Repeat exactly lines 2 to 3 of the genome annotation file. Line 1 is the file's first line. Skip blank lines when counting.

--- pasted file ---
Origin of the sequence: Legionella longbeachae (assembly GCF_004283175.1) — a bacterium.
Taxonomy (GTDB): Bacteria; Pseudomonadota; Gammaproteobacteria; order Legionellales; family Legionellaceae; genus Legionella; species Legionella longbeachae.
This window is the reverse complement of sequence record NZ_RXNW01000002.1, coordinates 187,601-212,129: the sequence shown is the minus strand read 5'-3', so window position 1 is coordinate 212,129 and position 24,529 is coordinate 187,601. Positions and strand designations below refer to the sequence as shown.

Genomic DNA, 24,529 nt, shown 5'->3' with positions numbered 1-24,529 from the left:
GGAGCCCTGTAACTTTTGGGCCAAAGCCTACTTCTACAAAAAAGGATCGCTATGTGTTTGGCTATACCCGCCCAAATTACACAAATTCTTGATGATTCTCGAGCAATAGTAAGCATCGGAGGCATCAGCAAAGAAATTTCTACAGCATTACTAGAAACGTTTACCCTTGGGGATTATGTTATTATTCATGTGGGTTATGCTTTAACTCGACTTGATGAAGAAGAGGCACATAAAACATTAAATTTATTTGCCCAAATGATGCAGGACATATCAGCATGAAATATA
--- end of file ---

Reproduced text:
Taxonomy (GTDB): Bacteria; Pseudomonadota; Gammaproteobacteria; order Legionellales; family Legionellaceae; genus Legionella; species Legionella longbeachae.
This window is the reverse complement of sequence record NZ_RXNW01000002.1, coordinates 187,601-212,129: the sequence shown is the minus strand read 5'-3', so window position 1 is coordinate 212,129 and position 24,529 is coordinate 187,601. Positions and strand designations below refer to the sequence as shown.